That said, "balanced" is a really tricky concept -- from Josh's original post, I'm interpreting it as "every character gets to do what their character is built for, and every player gets a taste of the gameplay they enjoy (tactical combat, social interplay, problem-solving, etc.)"

Although it is great to have this happen, the problems I've seen with it are that it can feel like the GM is running down a checklist -- Rogue got to sneak around?  Check.  Wizard got to power-nuke a crowd of slavering monsters?  Check.  Bard got to hob-nob with nobility?  Aw damn ... now I have to get a noble to show up in the Caverns Of Exsanguination!  This can really do a lot of damage to the overall story and plot of the game, as it starts to feel like the PCs are just bouncing from instance to instance.

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« Reply #4 on: May 19, 2009, 10:08:23 AM »

i try to strike a balance as best i can. I tell my players there will be things that they can't handle but will come across, but i will never force them to have to deal with it.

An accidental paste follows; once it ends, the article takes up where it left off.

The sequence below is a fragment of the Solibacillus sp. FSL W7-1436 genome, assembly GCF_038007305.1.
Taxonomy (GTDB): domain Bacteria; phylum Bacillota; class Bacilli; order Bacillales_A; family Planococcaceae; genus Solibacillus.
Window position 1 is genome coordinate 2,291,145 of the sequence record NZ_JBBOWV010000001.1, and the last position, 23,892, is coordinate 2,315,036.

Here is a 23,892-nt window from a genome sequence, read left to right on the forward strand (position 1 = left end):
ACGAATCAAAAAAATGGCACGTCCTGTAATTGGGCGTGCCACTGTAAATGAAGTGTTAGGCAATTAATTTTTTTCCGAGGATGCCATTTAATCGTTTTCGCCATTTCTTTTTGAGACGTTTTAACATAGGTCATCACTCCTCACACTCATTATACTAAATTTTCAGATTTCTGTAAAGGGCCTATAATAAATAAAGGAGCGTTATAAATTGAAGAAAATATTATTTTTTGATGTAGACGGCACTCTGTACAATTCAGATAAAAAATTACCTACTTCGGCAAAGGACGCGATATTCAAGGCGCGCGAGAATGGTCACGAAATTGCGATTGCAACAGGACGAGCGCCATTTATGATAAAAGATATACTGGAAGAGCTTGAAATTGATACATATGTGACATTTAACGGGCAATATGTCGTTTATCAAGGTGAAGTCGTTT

The greatest example of this was when i ran an Oriental game and a player wanted an elf. So i let them bring in something from another world, but others came with it. So the party, at lvl 8 or 9, got to see the First Oni fight the Tarrasque. It was an event to show that that character isn't the only thing that could make it from the other world and the party 'could' have chosen to get involved but they wisely didn't.
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« Reply #5 on: May 19, 2009, 01:00:13 PM »

I'd much rather have balance. A thing I like about World of Darkness is that no matter what fighting style you have you can pretty much make it viable. You can shoot, stab, kung-fu, chuck explosives, brew potions, etc. The problems with the system are obvious and manyfold, namely in the form of characters capable of doing 38 dice of lethal damage per round or sniping people as a rote action and getting 9-agains and whatnot. But there are a lot more viable options than DnD where casting is required to compete.

I'd like a system where magic is more or less equal to melee, in terms of general utility, and as it stands, DnD 3.5 doesn't do that.